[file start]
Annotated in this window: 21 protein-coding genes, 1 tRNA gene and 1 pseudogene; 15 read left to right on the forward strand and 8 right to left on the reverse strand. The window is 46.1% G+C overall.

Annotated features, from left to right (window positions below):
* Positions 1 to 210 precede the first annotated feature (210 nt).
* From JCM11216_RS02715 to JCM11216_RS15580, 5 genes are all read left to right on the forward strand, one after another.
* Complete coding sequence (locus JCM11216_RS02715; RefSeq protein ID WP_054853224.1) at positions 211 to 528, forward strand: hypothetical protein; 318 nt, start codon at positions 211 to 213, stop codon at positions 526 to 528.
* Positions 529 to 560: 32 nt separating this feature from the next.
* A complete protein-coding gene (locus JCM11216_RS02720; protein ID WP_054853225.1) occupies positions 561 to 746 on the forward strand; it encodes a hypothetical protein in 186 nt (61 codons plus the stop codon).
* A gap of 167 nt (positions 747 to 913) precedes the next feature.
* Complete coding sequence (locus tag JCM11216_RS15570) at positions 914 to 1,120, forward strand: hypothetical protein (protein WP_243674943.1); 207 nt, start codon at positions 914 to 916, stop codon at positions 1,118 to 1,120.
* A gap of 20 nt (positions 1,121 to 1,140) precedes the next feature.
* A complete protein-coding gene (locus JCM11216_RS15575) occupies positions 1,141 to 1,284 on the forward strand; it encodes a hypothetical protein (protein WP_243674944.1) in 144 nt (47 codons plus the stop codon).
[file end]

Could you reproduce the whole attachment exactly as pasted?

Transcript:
Annotated in this window: 21 protein-coding genes, 1 tRNA gene and 1 pseudogene; 15 read left to right on the forward strand and 8 right to left on the reverse strand. The window is 46.1% G+C overall.

Annotated features, from left to right (window positions below):
* Positions 1 to 210 precede the first annotated feature (210 nt).
* From JCM11216_RS02715 to JCM11216_RS15580, 5 genes are all read left to right on the forward strand, one after another.
* Complete coding sequence (locus JCM11216_RS02715; RefSeq protein ID WP_054853224.1) at positions 211 to 528, forward strand: hypothetical protein; 318 nt, start codon at positions 211 to 213, stop codon at positions 526 to 528.
* Positions 529 to 560: 32 nt separating this feature from the next.
* A complete protein-coding gene (locus JCM11216_RS02720; protein ID WP_054853225.1) occupies positions 561 to 746 on the forward strand; it encodes a hypothetical protein in 186 nt (61 codons plus the stop codon).
* A gap of 167 nt (positions 747 to 913) precedes the next feature.
* Complete coding sequence (locus tag JCM11216_RS15570) at positions 914 to 1,120, forward strand: hypothetical protein (protein WP_243674943.1); 207 nt, start codon at positions 914 to 916, stop codon at positions 1,118 to 1,120.
* A gap of 20 nt (positions 1,121 to 1,140) precedes the next feature.
* A complete protein-coding gene (locus JCM11216_RS15575) occupies positions 1,141 to 1,284 on the forward strand; it encodes a hypothetical protein (protein WP_243674944.1) in 144 nt (47 codons plus the stop codon).